Week 2 Letter – Introduction to Letters in the New Testament (Feb 25)


What is a letter in the New Testament? The answer is quite simple, it is a letter, just like we would receive in the mail, from a friend or a family member who lives far away. The difference is that this letter was written by a Church leader, often an Apostle, who was writing to a Church in a particular city or area. The letters in the New Testament start at Romans which is right after the book of Acts, and then go all the way to Jude, which is right before Revelation.

How should we read or interpret the New Testament letters? Once again, in a similar way we would read and understand a letter from a friend or family member. If you are a member of a House Church, think about how Pastor Todd might write a letter to your group, encouraging you about your strengths and challenging you on your weaknesses. We should approach one of the letters in the New Testament the same way.

When you read a letter from a friend or family member, do you read a few sentences and then set it down to continue reading tomorrow? Of course not! Do you read one paragraph each day? Once again, of course not! A letter is usually read from beginning to end, or at the very least, several pages at a time, not just a little one day and a little the next. If you read one or two sentences every day, you would have great difficulty understanding what your friend or family member is trying to tell you. In the same way, the best way to read a letter in the New Testament is to read it from the beginning to the end in one sitting. If the letter is really long, like Hebrews, 1 Corinthians, or Romans, you could read several pages or chapters at a time (although it would still be a great experience to read the whole thing at once).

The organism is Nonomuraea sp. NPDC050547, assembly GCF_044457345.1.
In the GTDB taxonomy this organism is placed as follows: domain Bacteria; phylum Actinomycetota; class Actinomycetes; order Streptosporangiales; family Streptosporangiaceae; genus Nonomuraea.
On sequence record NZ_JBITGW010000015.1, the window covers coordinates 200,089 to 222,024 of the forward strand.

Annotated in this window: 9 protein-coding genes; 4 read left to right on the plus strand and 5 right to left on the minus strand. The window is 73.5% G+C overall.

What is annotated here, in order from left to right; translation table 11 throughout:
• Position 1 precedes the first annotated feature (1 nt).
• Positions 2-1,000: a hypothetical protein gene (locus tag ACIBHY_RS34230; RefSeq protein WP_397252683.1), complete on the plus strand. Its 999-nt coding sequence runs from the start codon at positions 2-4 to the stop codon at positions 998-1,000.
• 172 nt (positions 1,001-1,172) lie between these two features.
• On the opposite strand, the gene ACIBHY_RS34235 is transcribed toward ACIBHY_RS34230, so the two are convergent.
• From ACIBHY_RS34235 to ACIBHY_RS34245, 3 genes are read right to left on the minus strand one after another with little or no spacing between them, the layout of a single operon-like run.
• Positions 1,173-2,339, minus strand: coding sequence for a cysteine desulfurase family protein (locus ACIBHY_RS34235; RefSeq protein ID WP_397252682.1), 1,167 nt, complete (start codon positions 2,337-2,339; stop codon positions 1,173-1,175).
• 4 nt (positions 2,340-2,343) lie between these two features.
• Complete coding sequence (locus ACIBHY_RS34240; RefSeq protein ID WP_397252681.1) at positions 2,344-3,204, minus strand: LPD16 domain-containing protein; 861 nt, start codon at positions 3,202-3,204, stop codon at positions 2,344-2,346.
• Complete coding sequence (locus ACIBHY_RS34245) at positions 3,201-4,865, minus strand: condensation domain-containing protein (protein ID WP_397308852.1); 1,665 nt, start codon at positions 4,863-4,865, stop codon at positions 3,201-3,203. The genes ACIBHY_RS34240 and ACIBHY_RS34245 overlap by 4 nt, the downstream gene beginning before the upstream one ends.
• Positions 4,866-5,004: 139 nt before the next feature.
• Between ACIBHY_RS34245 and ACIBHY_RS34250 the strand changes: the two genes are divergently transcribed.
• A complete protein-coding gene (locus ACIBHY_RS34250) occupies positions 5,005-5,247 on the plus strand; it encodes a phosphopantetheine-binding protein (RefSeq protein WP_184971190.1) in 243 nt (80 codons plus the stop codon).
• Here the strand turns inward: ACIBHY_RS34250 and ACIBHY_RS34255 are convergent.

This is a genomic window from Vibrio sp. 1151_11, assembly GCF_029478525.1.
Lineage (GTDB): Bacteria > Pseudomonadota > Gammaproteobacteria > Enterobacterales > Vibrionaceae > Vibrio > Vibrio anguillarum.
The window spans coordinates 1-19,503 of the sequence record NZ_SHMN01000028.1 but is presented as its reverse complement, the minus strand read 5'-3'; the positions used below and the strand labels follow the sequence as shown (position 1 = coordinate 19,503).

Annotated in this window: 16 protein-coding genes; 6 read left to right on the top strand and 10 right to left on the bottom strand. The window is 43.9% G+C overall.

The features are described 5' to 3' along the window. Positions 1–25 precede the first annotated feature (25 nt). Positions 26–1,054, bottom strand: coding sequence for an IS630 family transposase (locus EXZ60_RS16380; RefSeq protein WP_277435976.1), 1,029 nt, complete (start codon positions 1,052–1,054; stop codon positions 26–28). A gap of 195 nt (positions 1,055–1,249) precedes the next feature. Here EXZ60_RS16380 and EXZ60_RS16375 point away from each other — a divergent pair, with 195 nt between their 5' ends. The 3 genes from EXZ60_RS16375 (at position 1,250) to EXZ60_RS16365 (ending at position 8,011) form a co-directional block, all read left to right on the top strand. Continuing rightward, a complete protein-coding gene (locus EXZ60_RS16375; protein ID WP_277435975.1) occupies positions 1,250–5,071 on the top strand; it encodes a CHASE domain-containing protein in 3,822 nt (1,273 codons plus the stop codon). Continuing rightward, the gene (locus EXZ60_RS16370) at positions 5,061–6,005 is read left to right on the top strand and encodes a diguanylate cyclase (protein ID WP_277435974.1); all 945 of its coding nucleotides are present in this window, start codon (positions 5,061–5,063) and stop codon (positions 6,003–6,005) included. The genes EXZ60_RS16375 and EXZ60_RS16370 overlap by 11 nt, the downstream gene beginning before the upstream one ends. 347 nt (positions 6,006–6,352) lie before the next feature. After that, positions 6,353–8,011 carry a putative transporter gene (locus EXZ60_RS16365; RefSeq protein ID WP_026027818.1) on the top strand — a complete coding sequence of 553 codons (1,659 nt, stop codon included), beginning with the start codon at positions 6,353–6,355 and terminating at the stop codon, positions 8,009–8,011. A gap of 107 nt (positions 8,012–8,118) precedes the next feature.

Tomorrow we will read one of the shorter letters from beginning to end. Try to find a quiet place where you will not be distracted. Maybe a secluded room in your house, or your favourite coffee shop (It’s a great idea to do this every day, but especially important when reading a whole letter). Today, however, we will skip the above advice, and look at a particular passage in one of Paul’s letters.


Read Philippians 2:5-11

Consider the Context and try to get at the Original Meaning: Read a few verses before the passage (start at verse one or two). Verses six to eleven are probably a hymn, song, or some kind of saying that was common in the early Church. Paul is quoting this “song”. What is Paul trying to say to the Church at Philippi in this passage? From the context, we see that Paul is writing about unity and loving one another. This quote is an example of how we can do this. The key is humility and Jesus is the ultimate example, just like the “song” that is quoted here.

Apply the meaning:

  1. How is humility the key to unity and love?
  2. Are there situations or people in your life where you could better follow the example of Jesus?
  3. What kind of impact could you have on the people around you, if you followed the example of Jesus?
  4. Refer to your Prayer Journal.